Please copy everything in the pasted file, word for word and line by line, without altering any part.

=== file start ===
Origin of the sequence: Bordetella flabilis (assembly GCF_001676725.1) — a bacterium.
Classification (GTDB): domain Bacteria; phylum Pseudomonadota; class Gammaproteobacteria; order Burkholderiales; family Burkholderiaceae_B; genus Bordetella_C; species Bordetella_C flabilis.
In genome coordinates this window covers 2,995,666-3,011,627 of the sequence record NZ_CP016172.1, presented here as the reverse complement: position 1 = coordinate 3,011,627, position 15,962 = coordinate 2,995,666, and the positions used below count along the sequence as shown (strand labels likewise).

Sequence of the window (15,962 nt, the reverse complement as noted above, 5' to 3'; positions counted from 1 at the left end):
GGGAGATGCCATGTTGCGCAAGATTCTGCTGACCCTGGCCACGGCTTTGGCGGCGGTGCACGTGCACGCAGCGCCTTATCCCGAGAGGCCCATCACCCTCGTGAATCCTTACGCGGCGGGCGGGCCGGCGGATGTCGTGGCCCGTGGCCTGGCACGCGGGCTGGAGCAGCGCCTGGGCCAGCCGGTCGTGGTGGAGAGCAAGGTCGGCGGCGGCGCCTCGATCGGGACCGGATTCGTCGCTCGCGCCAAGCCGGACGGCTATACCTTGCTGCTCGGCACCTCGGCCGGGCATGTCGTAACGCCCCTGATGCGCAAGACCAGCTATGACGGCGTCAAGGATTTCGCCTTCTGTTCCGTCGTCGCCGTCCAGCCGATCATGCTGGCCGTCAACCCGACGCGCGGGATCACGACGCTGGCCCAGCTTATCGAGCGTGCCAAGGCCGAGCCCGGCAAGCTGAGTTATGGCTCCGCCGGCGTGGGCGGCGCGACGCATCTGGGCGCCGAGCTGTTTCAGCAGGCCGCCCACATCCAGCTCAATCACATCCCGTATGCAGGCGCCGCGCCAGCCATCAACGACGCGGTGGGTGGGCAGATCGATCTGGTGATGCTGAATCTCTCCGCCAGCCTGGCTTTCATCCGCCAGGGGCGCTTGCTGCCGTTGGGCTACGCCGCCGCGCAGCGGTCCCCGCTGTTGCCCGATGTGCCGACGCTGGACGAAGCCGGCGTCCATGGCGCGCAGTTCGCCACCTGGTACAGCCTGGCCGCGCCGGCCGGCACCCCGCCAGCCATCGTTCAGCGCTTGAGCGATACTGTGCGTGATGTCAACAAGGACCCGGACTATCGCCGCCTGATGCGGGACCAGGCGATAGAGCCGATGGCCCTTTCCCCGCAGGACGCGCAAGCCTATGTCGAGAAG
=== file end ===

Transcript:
Origin of the sequence: Bordetella flabilis (assembly GCF_001676725.1) — a bacterium.
Classification (GTDB): domain Bacteria; phylum Pseudomonadota; class Gammaproteobacteria; order Burkholderiales; family Burkholderiaceae_B; genus Bordetella_C; species Bordetella_C flabilis.
In genome coordinates this window covers 2,995,666-3,011,627 of the sequence record NZ_CP016172.1, presented here as the reverse complement: position 1 = coordinate 3,011,627, position 15,962 = coordinate 2,995,666, and the positions used below count along the sequence as shown (strand labels likewise).

Sequence of the window (15,962 nt, the reverse complement as noted above, 5' to 3'; positions counted from 1 at the left end):
GGGAGATGCCATGTTGCGCAAGATTCTGCTGACCCTGGCCACGGCTTTGGCGGCGGTGCACGTGCACGCAGCGCCTTATCCCGAGAGGCCCATCACCCTCGTGAATCCTTACGCGGCGGGCGGGCCGGCGGATGTCGTGGCCCGTGGCCTGGCACGCGGGCTGGAGCAGCGCCTGGGCCAGCCGGTCGTGGTGGAGAGCAAGGTCGGCGGCGGCGCCTCGATCGGGACCGGATTCGTCGCTCGCGCCAAGCCGGACGGCTATACCTTGCTGCTCGGCACCTCGGCCGGGCATGTCGTAACGCCCCTGATGCGCAAGACCAGCTATGACGGCGTCAAGGATTTCGCCTTCTGTTCCGTCGTCGCCGTCCAGCCGATCATGCTGGCCGTCAACCCGACGCGCGGGATCACGACGCTGGCCCAGCTTATCGAGCGTGCCAAGGCCGAGCCCGGCAAGCTGAGTTATGGCTCCGCCGGCGTGGGCGGCGCGACGCATCTGGGCGCCGAGCTGTTTCAGCAGGCCGCCCACATCCAGCTCAATCACATCCCGTATGCAGGCGCCGCGCCAGCCATCAACGACGCGGTGGGTGGGCAGATCGATCTGGTGATGCTGAATCTCTCCGCCAGCCTGGCTTTCATCCGCCAGGGGCGCTTGCTGCCGTTGGGCTACGCCGCCGCGCAGCGGTCCCCGCTGTTGCCCGATGTGCCGACGCTGGACGAAGCCGGCGTCCATGGCGCGCAGTTCGCCACCTGGTACAGCCTGGCCGCGCCGGCCGGCACCCCGCCAGCCATCGTTCAGCGCTTGAGCGATACTGTGCGTGATGTCAACAAGGACCCGGACTATCGCCGCCTGATGCGGGACCAGGCGATAGAGCCGATGGCCCTTTCCCCGCAGGACGCGCAAGCCTATGTCGAGAAG